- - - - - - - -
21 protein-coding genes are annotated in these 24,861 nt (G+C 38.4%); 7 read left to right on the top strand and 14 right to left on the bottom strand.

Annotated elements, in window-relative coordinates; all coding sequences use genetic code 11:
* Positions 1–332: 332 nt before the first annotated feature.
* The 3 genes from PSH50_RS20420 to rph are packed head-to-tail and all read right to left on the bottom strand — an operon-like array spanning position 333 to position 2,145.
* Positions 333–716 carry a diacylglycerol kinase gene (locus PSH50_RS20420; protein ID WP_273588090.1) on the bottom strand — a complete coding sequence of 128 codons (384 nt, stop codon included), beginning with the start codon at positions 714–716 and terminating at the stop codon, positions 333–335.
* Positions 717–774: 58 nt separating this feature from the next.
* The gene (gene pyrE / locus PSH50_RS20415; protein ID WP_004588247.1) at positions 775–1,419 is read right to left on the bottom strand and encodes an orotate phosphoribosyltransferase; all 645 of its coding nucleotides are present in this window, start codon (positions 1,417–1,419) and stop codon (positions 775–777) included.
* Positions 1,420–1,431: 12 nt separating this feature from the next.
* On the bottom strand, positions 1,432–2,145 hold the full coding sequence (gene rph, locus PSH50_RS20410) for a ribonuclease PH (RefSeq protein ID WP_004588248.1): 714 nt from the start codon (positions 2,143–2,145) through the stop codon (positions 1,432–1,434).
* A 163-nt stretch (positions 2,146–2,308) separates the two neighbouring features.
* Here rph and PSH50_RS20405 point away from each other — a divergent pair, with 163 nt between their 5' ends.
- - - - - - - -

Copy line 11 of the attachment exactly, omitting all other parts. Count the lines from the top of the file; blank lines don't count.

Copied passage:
* Here rph and PSH50_RS20405 point away from each other — a divergent pair, with 163 nt between their 5' ends.